Richards writes a beautiful ballad to the missing and to those who survive, trying to pick up the pieces without knowing what that means. The pages illustrate the world of those who survive and the many missing faces of those who disappear.
The Comfort of Monsters by Willa C. Richards, Harper
Reading a novel that takes place in your hometown is a trip to be had, and I am honored to share the town of Milwaukee with author Willa C. Richards and the story she recounts in The Comfort of Monsters. Richards takes us on an epic rewind to Milwaukee in 1991, the year before Jeffrey Dahmer was put on trial for murdering men and young boys. In the story, Peg’s coveted sister, Dee, goes missing, yet Peg has a hard time convincing the city that she was murdered. No Body, No Crime. Her family frantically begins doing their own investigation with a dismissive detective sometimes in tow. In a world where serial killers are glorified, their every past movement becomes a tourist trap. But what about all the missing? All the faces lost to memories?
You don’t even know what you’ve lost unless you’re like me, and then every day you think about how much might be gone, how much you wish you still had, how difficult it is to mourn memories that don’t even exist.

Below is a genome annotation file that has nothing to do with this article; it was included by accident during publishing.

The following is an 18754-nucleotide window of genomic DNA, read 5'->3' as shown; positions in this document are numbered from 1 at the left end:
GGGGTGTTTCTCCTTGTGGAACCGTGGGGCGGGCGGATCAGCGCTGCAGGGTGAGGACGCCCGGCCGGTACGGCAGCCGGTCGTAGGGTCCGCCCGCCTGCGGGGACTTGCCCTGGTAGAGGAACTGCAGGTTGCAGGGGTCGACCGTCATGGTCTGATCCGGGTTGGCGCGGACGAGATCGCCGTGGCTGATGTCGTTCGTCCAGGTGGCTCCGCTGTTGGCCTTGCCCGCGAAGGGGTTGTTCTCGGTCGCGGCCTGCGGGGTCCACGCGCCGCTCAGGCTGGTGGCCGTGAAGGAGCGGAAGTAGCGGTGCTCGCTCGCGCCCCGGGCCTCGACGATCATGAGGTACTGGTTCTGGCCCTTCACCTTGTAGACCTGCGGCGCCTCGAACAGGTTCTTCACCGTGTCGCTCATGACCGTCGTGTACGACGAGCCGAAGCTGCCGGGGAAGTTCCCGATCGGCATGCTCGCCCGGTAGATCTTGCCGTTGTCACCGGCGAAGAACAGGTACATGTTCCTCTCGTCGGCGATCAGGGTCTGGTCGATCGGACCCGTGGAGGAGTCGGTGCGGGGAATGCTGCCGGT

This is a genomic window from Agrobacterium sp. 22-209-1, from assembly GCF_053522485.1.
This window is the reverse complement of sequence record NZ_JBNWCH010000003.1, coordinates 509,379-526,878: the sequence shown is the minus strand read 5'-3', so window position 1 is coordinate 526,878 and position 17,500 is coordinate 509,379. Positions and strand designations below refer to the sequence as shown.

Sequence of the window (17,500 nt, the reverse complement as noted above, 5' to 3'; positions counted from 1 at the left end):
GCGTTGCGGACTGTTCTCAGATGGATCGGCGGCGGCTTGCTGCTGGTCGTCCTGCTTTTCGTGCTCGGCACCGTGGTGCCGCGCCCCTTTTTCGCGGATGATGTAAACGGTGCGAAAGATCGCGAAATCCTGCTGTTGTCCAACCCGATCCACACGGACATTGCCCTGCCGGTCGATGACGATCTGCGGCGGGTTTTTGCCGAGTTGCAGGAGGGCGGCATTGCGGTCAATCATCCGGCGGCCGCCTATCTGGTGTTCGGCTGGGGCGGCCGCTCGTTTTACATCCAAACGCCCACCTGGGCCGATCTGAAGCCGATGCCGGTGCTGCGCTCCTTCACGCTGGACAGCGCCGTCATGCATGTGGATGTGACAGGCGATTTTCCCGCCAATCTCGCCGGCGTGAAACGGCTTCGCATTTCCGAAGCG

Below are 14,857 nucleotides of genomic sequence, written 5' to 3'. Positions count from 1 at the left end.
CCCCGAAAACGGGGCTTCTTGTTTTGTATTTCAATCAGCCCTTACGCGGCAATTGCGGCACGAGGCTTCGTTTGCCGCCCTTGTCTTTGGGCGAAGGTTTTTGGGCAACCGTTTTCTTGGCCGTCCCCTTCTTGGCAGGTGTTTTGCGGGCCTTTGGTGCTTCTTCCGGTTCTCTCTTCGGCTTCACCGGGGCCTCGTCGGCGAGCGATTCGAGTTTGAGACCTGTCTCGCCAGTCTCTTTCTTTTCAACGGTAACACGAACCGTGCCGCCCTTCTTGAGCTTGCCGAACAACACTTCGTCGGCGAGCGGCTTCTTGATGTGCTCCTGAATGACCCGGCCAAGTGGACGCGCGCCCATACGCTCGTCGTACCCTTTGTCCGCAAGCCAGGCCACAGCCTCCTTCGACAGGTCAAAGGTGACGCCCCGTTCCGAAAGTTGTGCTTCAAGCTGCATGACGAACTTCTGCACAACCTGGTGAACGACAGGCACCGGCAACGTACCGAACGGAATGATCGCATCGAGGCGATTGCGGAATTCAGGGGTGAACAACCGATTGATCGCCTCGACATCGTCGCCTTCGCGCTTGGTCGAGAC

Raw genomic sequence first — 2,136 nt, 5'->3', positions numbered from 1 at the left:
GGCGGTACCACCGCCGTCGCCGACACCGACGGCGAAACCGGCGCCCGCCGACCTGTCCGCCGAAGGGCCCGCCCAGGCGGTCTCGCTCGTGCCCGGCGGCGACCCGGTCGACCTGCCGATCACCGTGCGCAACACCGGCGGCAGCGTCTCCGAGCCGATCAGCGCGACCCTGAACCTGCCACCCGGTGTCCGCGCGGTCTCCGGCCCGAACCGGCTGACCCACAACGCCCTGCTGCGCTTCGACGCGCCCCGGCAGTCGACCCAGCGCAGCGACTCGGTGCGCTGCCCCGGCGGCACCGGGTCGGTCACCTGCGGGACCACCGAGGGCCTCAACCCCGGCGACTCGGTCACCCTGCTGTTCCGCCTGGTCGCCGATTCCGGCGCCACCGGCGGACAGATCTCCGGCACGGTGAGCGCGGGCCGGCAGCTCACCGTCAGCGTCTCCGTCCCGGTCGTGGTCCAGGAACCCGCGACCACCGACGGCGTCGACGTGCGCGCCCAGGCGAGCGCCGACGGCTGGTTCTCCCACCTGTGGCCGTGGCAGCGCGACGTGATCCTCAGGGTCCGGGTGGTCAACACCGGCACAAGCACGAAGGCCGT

I devoured this book, getting lost in the pages of the Milwaukee that once was and, bouncing to the modern day to see how Peg is the product of tragedy, grief, and trauma. We learn about her sister and their relationship through her memories that she worries are fogged with time.
Isn’t it amazing how time works? How our memories can stretch the shortest moments into long, infinitely unwinding wires of feeling.
The pages illustrate the world of those who survive and the many missing faces of those who disappear. I could not recommend this book enough. Richards writes a beautiful ballad to the missing and to those who survive, trying to pick up the pieces without knowing what that means.